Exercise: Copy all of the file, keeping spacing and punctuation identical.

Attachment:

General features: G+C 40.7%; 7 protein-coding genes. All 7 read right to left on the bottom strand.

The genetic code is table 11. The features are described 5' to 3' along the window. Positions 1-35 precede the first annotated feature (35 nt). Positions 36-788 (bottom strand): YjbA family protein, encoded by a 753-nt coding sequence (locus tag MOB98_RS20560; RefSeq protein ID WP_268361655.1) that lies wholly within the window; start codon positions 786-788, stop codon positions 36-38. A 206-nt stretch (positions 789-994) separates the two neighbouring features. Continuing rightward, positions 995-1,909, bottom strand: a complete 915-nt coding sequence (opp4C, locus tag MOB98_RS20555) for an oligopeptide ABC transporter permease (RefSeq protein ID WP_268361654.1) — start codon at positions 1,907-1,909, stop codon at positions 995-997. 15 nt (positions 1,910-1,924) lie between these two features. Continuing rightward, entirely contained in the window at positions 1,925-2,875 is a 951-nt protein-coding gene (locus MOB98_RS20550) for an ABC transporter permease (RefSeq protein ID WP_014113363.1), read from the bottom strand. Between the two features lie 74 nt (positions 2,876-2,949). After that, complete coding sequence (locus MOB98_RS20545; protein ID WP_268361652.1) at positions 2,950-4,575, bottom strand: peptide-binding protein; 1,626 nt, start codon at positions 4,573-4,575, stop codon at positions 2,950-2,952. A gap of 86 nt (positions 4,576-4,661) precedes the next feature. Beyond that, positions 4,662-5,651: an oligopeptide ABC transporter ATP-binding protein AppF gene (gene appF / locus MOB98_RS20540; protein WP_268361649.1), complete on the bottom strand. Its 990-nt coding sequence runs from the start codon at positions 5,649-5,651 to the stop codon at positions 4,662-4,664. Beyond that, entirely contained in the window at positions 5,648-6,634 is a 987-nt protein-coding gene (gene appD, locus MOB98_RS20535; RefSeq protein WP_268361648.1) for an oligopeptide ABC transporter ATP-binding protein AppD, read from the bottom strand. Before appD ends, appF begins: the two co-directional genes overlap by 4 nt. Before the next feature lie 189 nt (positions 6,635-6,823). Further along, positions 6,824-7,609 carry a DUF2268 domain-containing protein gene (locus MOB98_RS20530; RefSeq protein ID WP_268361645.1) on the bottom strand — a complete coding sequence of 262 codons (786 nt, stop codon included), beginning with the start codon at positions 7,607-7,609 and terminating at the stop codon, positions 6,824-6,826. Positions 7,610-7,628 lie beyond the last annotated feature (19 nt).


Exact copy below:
General features: G+C 40.7%; 7 protein-coding genes. All 7 read right to left on the bottom strand.

The genetic code is table 11. The features are described 5' to 3' along the window. Positions 1-35 precede the first annotated feature (35 nt). Positions 36-788 (bottom strand): YjbA family protein, encoded by a 753-nt coding sequence (locus tag MOB98_RS20560; RefSeq protein ID WP_268361655.1) that lies wholly within the window; start codon positions 786-788, stop codon positions 36-38. A 206-nt stretch (positions 789-994) separates the two neighbouring features. Continuing rightward, positions 995-1,909, bottom strand: a complete 915-nt coding sequence (opp4C, locus tag MOB98_RS20555) for an oligopeptide ABC transporter permease (RefSeq protein ID WP_268361654.1) — start codon at positions 1,907-1,909, stop codon at positions 995-997. 15 nt (positions 1,910-1,924) lie between these two features. Continuing rightward, entirely contained in the window at positions 1,925-2,875 is a 951-nt protein-coding gene (locus MOB98_RS20550) for an ABC transporter permease (RefSeq protein ID WP_014113363.1), read from the bottom strand. Between the two features lie 74 nt (positions 2,876-2,949). After that, complete coding sequence (locus MOB98_RS20545; protein ID WP_268361652.1) at positions 2,950-4,575, bottom strand: peptide-binding protein; 1,626 nt, start codon at positions 4,573-4,575, stop codon at positions 2,950-2,952. A gap of 86 nt (positions 4,576-4,661) precedes the next feature. Beyond that, positions 4,662-5,651: an oligopeptide ABC transporter ATP-binding protein AppF gene (gene appF / locus MOB98_RS20540; protein WP_268361649.1), complete on the bottom strand. Its 990-nt coding sequence runs from the start codon at positions 5,649-5,651 to the stop codon at positions 4,662-4,664. Beyond that, entirely contained in the window at positions 5,648-6,634 is a 987-nt protein-coding gene (gene appD, locus MOB98_RS20535; RefSeq protein WP_268361648.1) for an oligopeptide ABC transporter ATP-binding protein AppD, read from the bottom strand. Before appD ends, appF begins: the two co-directional genes overlap by 4 nt. Before the next feature lie 189 nt (positions 6,635-6,823). Further along, positions 6,824-7,609 carry a DUF2268 domain-containing protein gene (locus MOB98_RS20530; RefSeq protein ID WP_268361645.1) on the bottom strand — a complete coding sequence of 262 codons (786 nt, stop codon included), beginning with the start codon at positions 7,607-7,609 and terminating at the stop codon, positions 6,824-6,826. Positions 7,610-7,628 lie beyond the last annotated feature (19 nt).